Rossini Guillaume Tell – Overture (1829)
Mozart Violin Concerto no.5 in A major K219 (1775)
Berlioz Le carnaval romain, Op.9 (1844)
Prokofiev Romeo and Juliet – Suite no.2 Op.64ter (1936)
Baiba Skride (violin, below), City of Birmingham Symphony Orchestra / Andrew Gourlay (above)
Symphony Hall, Birmingham
Wednesday 13 October 2021, 2pm
Written by Richard Whitehouse; Picture of Andrew Gourlay (c) Kaupo Kikkas, Baiba Skride (c) Marco Borggreve
This afternoon’s concert by the City of Birmingham Symphony Orchestra saw an unexpected but welcome return from Andrew Gourlay (replacing an indisposed François Leleux) for this diverse programme as worked much better as a concert than it might have appeared on paper.
Its fame as a novelty item in cartoons et al can easily obscure the innovative qualities of the Overture to William Tell, last and most ambitious of Rossini’s operas, in terms of its eliding between curtain-raiser and symphonic poem; which latter aspect Gourlay emphasized in this evocative but cohesive account – whether in the ruminative calm of its opening section with the CBSO cellos eloquently fronted by Eduardo Vassallo, a scrupulously controlled ‘storm’ episode, a not unduly mawkish ‘lullaby’ then a closing galop free from Hollywood overkill.
Mozart was barely out of his teens on writing his Fifth Violin Concerto, if not the finest then certainly the most eventful of his cycle through such as the soloist’s alluring first entry in the opening Allegro with music not directly related to either of the main themes and rendered by Baiba Skride with real finesse. Equally successful was her succinct yet ideally proportioned cadenza prior to its close; after which, the Adagio had elegance without excessive sweetness. In the final Rondeau, others may have made more of that contrast between graceful lyricism and the robust humour of its central section’s stylized Turkishness, but Skride brought these into complete accord and, with Gourlay securing limpid playing from a scaled-down CBSO, this was a persuasive performance of music whose felicities can easily be taken for granted.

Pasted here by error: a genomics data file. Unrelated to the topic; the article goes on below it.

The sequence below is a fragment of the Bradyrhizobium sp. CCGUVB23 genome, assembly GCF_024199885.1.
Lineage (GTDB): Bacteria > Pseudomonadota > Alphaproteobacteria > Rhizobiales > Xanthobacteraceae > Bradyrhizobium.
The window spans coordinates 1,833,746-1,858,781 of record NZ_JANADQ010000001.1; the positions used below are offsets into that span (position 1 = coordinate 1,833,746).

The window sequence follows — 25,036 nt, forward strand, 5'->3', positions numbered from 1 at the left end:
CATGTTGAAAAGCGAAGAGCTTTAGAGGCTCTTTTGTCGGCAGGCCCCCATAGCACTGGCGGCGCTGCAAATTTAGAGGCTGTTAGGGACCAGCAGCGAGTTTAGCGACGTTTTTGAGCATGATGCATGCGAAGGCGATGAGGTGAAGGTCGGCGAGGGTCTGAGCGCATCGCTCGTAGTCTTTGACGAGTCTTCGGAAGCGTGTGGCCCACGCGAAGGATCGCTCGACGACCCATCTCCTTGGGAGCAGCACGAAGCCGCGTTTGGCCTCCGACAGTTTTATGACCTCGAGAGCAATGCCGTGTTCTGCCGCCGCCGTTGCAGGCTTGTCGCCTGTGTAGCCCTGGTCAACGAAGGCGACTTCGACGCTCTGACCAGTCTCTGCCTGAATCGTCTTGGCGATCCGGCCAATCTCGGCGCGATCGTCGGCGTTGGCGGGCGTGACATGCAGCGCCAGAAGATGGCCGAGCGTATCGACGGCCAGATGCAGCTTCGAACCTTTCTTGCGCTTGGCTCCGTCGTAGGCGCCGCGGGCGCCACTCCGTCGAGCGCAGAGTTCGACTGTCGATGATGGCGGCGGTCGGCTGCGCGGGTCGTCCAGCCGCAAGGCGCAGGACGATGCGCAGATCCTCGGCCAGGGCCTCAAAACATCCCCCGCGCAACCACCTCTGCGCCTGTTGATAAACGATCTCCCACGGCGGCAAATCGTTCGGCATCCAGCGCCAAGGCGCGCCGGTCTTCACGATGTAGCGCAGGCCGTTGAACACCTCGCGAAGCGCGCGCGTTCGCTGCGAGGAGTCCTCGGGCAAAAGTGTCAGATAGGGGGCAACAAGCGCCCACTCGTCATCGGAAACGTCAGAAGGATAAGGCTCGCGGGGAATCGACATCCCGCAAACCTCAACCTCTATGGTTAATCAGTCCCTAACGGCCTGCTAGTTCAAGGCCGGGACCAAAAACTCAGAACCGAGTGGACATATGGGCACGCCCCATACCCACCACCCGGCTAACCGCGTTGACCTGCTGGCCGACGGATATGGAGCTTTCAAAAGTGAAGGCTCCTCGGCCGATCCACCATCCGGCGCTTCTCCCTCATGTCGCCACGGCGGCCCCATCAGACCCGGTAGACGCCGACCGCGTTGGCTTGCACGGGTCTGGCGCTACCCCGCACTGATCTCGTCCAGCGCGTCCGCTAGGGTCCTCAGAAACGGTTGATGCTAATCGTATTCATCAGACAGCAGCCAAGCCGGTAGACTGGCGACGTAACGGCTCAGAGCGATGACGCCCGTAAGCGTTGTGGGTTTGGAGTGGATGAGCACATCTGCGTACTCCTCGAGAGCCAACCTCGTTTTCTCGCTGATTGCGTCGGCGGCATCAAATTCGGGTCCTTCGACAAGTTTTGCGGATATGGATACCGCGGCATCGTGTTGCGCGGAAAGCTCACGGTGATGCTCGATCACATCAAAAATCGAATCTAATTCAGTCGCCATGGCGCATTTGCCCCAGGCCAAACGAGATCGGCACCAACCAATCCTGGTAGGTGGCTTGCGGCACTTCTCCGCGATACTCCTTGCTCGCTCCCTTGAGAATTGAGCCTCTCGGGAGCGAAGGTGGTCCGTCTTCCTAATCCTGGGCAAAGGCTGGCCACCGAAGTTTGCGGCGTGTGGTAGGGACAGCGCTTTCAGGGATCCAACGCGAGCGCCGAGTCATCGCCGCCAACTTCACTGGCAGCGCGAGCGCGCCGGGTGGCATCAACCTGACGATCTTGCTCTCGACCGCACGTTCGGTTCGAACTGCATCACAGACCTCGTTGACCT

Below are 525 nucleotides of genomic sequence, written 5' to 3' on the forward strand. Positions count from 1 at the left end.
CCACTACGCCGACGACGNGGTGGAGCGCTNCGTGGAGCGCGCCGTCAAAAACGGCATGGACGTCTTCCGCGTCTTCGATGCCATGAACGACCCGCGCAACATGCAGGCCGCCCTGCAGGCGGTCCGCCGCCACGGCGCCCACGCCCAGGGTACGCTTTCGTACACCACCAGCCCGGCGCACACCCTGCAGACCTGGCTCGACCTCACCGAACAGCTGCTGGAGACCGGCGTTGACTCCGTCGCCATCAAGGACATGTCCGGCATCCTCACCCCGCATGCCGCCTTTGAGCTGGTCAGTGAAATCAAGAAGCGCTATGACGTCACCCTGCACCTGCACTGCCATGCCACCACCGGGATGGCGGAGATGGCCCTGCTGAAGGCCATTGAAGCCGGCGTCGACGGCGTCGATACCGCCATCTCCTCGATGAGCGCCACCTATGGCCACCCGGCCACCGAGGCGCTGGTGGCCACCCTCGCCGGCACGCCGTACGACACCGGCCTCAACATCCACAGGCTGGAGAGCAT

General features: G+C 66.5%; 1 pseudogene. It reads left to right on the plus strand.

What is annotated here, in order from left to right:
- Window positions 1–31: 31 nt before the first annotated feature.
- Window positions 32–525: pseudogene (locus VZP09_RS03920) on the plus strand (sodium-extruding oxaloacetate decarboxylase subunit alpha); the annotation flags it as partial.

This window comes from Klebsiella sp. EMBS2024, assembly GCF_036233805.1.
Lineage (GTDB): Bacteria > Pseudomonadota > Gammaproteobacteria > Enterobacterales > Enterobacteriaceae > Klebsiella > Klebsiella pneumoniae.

Formerly ubiquitous as a concert-opener, Berlioz’s Roman Carnival – the inspired recycling of music from his opera Benvenuto Cellini – launched the second half to striking effect. If the soulful introduction took a little time to settle (doubtless occasioned by a soon extinguished onstage rebellion before Gourlay’s return), what ensued was not lacking rhythmic elan or that scintillating interplay of orchestral timbres as was Berlioz’s gift to the orchestra. Effecting a tangible crescendo into the blazing peroration, Gourlay undoubtedly saved the best until last.
Ad hoc selections from Prokofiev’s Romeo and Juliet rarely provide a satisfying second half, making one of three suites the composer extracted from his ballet the more viable option. Of these the Second Suite is the best overview, and this account quickly found its stride with a visceral take on the music which opens Act Three, the grinding progress of Montagues and Capulets proving no less forceful. Juliet as a young girl exuded the right insouciance and pathos, as did Friar Laurence that of earnest authority. The lithe Dance made a telling foil to Romeo and Juliet before parting, its fraught rapture potently conveyed here, then Dance of the girls with lilies made for an appealingly wistful entrée into Romeo at Juliet’s grave with its searing anguish that only gradually subsides into expectant calm towards the close.
Gourlay had previously directed a fine account of Rachmaninov’s Third Symphony with this orchestra and the Prokofiev confirmed his prowess in Russian music. The CBSO, meanwhile, returns next Wednesday for a varied American programme with the saxophonist Jess Gillam.
Further information on the CBSO’s current season can be found at the orchestra’s website. For more on Baiba Skride, click here – and for more information on Andrew Gourlay, head to the conductor’s website